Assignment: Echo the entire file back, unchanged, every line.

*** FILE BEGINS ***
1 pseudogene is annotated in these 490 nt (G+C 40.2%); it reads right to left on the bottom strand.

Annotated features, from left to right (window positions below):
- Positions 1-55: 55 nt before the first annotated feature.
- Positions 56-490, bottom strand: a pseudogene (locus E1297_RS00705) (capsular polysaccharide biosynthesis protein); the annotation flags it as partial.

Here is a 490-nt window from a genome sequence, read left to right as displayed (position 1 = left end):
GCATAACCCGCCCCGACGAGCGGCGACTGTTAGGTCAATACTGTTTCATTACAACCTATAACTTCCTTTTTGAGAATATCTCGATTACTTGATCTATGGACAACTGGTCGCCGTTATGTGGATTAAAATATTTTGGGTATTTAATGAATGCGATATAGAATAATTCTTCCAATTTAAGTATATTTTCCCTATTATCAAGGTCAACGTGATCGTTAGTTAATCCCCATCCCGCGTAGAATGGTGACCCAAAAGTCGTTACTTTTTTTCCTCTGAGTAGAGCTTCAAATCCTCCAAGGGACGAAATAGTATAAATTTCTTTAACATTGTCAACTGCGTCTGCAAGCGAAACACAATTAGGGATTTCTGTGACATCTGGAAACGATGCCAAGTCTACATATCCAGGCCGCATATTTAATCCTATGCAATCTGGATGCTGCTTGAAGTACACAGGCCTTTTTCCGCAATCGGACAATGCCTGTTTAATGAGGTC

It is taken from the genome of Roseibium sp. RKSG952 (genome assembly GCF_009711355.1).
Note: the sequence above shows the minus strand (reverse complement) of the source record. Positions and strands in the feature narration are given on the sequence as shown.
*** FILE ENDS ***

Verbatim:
1 pseudogene is annotated in these 490 nt (G+C 40.2%); it reads right to left on the bottom strand.

Annotated features, from left to right (window positions below):
- Positions 1-55: 55 nt before the first annotated feature.
- Positions 56-490, bottom strand: a pseudogene (locus E1297_RS00705) (capsular polysaccharide biosynthesis protein); the annotation flags it as partial.

Here is a 490-nt window from a genome sequence, read left to right as displayed (position 1 = left end):
GCATAACCCGCCCCGACGAGCGGCGACTGTTAGGTCAATACTGTTTCATTACAACCTATAACTTCCTTTTTGAGAATATCTCGATTACTTGATCTATGGACAACTGGTCGCCGTTATGTGGATTAAAATATTTTGGGTATTTAATGAATGCGATATAGAATAATTCTTCCAATTTAAGTATATTTTCCCTATTATCAAGGTCAACGTGATCGTTAGTTAATCCCCATCCCGCGTAGAATGGTGACCCAAAAGTCGTTACTTTTTTTCCTCTGAGTAGAGCTTCAAATCCTCCAAGGGACGAAATAGTATAAATTTCTTTAACATTGTCAACTGCGTCTGCAAGCGAAACACAATTAGGGATTTCTGTGACATCTGGAAACGATGCCAAGTCTACATATCCAGGCCGCATATTTAATCCTATGCAATCTGGATGCTGCTTGAAGTACACAGGCCTTTTTCCGCAATCGGACAATGCCTGTTTAATGAGGTC

It is taken from the genome of Roseibium sp. RKSG952 (genome assembly GCF_009711355.1).
Note: the sequence above shows the minus strand (reverse complement) of the source record. Positions and strands in the feature narration are given on the sequence as shown.